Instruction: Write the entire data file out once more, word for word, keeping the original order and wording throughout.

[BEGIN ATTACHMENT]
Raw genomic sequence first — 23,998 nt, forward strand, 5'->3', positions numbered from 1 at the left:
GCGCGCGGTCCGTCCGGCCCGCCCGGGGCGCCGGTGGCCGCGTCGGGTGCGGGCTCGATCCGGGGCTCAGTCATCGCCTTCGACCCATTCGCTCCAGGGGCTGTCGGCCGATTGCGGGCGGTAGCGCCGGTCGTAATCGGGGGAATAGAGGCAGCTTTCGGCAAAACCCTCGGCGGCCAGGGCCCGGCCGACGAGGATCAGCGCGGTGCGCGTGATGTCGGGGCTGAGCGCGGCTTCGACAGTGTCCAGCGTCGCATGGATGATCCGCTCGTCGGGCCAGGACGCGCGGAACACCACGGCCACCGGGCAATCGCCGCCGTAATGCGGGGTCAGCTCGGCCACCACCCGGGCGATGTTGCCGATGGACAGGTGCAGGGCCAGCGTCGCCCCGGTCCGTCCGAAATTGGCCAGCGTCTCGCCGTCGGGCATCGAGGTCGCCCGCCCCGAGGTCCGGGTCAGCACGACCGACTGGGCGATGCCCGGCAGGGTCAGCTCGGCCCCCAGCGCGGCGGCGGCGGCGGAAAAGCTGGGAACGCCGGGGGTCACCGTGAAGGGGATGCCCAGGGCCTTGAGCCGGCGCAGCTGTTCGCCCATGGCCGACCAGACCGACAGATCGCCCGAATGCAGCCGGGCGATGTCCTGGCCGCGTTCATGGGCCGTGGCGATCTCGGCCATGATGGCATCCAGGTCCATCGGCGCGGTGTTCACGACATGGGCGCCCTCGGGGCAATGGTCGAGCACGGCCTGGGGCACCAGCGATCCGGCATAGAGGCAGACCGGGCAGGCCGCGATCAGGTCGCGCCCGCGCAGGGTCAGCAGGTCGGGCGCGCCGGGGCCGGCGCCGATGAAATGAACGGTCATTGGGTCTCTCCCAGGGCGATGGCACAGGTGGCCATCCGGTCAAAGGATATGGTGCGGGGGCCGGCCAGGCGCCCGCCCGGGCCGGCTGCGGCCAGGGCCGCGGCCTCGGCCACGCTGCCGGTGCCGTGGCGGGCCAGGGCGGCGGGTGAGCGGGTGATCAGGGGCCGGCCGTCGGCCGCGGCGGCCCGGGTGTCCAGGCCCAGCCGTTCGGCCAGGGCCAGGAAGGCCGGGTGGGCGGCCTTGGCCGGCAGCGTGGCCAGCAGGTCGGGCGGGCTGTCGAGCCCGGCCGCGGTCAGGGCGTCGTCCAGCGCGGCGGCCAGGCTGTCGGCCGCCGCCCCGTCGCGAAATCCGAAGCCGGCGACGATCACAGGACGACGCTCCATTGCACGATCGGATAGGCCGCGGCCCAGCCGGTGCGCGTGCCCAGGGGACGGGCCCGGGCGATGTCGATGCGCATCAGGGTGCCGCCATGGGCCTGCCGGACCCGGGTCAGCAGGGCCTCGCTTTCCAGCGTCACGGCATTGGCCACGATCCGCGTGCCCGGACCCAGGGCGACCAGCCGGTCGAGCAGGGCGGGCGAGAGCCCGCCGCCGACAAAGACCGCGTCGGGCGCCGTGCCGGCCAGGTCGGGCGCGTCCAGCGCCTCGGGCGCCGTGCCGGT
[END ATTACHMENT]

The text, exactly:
Raw genomic sequence first — 23,998 nt, forward strand, 5'->3', positions numbered from 1 at the left:
GCGCGCGGTCCGTCCGGCCCGCCCGGGGCGCCGGTGGCCGCGTCGGGTGCGGGCTCGATCCGGGGCTCAGTCATCGCCTTCGACCCATTCGCTCCAGGGGCTGTCGGCCGATTGCGGGCGGTAGCGCCGGTCGTAATCGGGGGAATAGAGGCAGCTTTCGGCAAAACCCTCGGCGGCCAGGGCCCGGCCGACGAGGATCAGCGCGGTGCGCGTGATGTCGGGGCTGAGCGCGGCTTCGACAGTGTCCAGCGTCGCATGGATGATCCGCTCGTCGGGCCAGGACGCGCGGAACACCACGGCCACCGGGCAATCGCCGCCGTAATGCGGGGTCAGCTCGGCCACCACCCGGGCGATGTTGCCGATGGACAGGTGCAGGGCCAGCGTCGCCCCGGTCCGTCCGAAATTGGCCAGCGTCTCGCCGTCGGGCATCGAGGTCGCCCGCCCCGAGGTCCGGGTCAGCACGACCGACTGGGCGATGCCCGGCAGGGTCAGCTCGGCCCCCAGCGCGGCGGCGGCGGCGGAAAAGCTGGGAACGCCGGGGGTCACCGTGAAGGGGATGCCCAGGGCCTTGAGCCGGCGCAGCTGTTCGCCCATGGCCGACCAGACCGACAGATCGCCCGAATGCAGCCGGGCGATGTCCTGGCCGCGTTCATGGGCCGTGGCGATCTCGGCCATGATGGCATCCAGGTCCATCGGCGCGGTGTTCACGACATGGGCGCCCTCGGGGCAATGGTCGAGCACGGCCTGGGGCACCAGCGATCCGGCATAGAGGCAGACCGGGCAGGCCGCGATCAGGTCGCGCCCGCGCAGGGTCAGCAGGTCGGGCGCGCCGGGGCCGGCGCCGATGAAATGAACGGTCATTGGGTCTCTCCCAGGGCGATGGCACAGGTGGCCATCCGGTCAAAGGATATGGTGCGGGGGCCGGCCAGGCGCCCGCCCGGGCCGGCTGCGGCCAGGGCCGCGGCCTCGGCCACGCTGCCGGTGCCGTGGCGGGCCAGGGCGGCGGGTGAGCGGGTGATCAGGGGCCGGCCGTCGGCCGCGGCGGCCCGGGTGTCCAGGCCCAGCCGTTCGGCCAGGGCCAGGAAGGCCGGGTGGGCGGCCTTGGCCGGCAGCGTGGCCAGCAGGTCGGGCGGGCTGTCGAGCCCGGCCGCGGTCAGGGCGTCGTCCAGCGCGGCGGCCAGGCTGTCGGCCGCCGCCCCGTCGCGAAATCCGAAGCCGGCGACGATCACAGGACGACGCTCCATTGCACGATCGGATAGGCCGCGGCCCAGCCGGTGCGCGTGCCCAGGGGACGGGCCCGGGCGATGTCGATGCGCATCAGGGTGCCGCCATGGGCCTGCCGGACCCGGGTCAGCAGGGCCTCGCTTTCCAGCGTCACGGCATTGGCCACGATCCGCGTGCCCGGACCCAGGGCGACCAGCCGGTCGAGCAGGGCGGGCGAGAGCCCGCCGCCGACAAAGACCGCGTCGGGCGCCGTGCCGGCCAGGTCGGGCGCGTCCAGCGCCTCGGGCGCCGTGCCGGT